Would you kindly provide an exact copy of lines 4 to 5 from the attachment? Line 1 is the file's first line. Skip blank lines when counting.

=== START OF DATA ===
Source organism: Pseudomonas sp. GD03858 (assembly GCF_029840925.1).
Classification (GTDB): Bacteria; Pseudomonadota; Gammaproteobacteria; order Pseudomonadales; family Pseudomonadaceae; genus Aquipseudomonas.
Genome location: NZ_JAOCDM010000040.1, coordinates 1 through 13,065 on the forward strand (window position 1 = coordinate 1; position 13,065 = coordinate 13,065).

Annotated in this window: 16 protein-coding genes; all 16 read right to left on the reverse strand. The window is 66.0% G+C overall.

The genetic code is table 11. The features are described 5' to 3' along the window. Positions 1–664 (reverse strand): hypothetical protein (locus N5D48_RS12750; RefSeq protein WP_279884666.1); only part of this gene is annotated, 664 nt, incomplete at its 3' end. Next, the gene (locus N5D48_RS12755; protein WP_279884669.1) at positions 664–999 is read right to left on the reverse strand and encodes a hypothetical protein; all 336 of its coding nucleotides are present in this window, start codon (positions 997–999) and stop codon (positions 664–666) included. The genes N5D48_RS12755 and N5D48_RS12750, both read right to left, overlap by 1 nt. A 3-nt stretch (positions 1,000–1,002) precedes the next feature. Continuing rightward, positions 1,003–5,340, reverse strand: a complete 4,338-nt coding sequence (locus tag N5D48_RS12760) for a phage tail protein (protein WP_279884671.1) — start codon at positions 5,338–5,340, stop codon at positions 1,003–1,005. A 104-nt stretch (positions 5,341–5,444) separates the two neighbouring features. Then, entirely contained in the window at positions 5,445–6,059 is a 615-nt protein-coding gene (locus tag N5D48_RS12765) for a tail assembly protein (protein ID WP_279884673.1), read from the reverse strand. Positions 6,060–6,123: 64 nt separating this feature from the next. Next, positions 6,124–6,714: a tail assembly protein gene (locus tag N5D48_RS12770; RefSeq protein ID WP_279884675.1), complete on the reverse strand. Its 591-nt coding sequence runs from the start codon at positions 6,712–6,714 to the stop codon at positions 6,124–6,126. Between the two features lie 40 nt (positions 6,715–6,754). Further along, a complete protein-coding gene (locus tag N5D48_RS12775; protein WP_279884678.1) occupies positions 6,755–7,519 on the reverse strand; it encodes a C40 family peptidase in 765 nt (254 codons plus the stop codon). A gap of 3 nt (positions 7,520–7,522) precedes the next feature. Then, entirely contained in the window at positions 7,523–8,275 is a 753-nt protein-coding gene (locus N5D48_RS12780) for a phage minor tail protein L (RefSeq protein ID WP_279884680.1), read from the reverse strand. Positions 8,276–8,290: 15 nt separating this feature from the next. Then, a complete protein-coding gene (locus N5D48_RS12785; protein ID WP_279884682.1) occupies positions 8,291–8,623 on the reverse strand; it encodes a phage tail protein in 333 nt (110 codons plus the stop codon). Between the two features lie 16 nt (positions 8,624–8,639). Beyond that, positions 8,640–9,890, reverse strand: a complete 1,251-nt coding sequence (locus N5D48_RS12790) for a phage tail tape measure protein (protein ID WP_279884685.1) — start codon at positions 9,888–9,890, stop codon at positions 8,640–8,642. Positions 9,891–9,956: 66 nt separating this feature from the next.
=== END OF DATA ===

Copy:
Annotated in this window: 16 protein-coding genes; all 16 read right to left on the reverse strand. The window is 66.0% G+C overall.

The genetic code is table 11. The features are described 5' to 3' along the window. Positions 1–664 (reverse strand): hypothetical protein (locus N5D48_RS12750; RefSeq protein WP_279884666.1); only part of this gene is annotated, 664 nt, incomplete at its 3' end. Next, the gene (locus N5D48_RS12755; protein WP_279884669.1) at positions 664–999 is read right to left on the reverse strand and encodes a hypothetical protein; all 336 of its coding nucleotides are present in this window, start codon (positions 997–999) and stop codon (positions 664–666) included. The genes N5D48_RS12755 and N5D48_RS12750, both read right to left, overlap by 1 nt. A 3-nt stretch (positions 1,000–1,002) precedes the next feature. Continuing rightward, positions 1,003–5,340, reverse strand: a complete 4,338-nt coding sequence (locus tag N5D48_RS12760) for a phage tail protein (protein WP_279884671.1) — start codon at positions 5,338–5,340, stop codon at positions 1,003–1,005. A 104-nt stretch (positions 5,341–5,444) separates the two neighbouring features. Then, entirely contained in the window at positions 5,445–6,059 is a 615-nt protein-coding gene (locus tag N5D48_RS12765) for a tail assembly protein (protein ID WP_279884673.1), read from the reverse strand. Positions 6,060–6,123: 64 nt separating this feature from the next. Next, positions 6,124–6,714: a tail assembly protein gene (locus tag N5D48_RS12770; RefSeq protein ID WP_279884675.1), complete on the reverse strand. Its 591-nt coding sequence runs from the start codon at positions 6,712–6,714 to the stop codon at positions 6,124–6,126. Between the two features lie 40 nt (positions 6,715–6,754). Further along, a complete protein-coding gene (locus tag N5D48_RS12775; protein WP_279884678.1) occupies positions 6,755–7,519 on the reverse strand; it encodes a C40 family peptidase in 765 nt (254 codons plus the stop codon). A gap of 3 nt (positions 7,520–7,522) precedes the next feature. Then, entirely contained in the window at positions 7,523–8,275 is a 753-nt protein-coding gene (locus N5D48_RS12780) for a phage minor tail protein L (RefSeq protein ID WP_279884680.1), read from the reverse strand. Positions 8,276–8,290: 15 nt separating this feature from the next. Then, a complete protein-coding gene (locus N5D48_RS12785; protein ID WP_279884682.1) occupies positions 8,291–8,623 on the reverse strand; it encodes a phage tail protein in 333 nt (110 codons plus the stop codon). Between the two features lie 16 nt (positions 8,624–8,639). Beyond that, positions 8,640–9,890, reverse strand: a complete 1,251-nt coding sequence (locus N5D48_RS12790) for a phage tail tape measure protein (protein ID WP_279884685.1) — start codon at positions 9,888–9,890, stop codon at positions 8,640–8,642. Positions 9,891–9,956: 66 nt separating this feature from the next.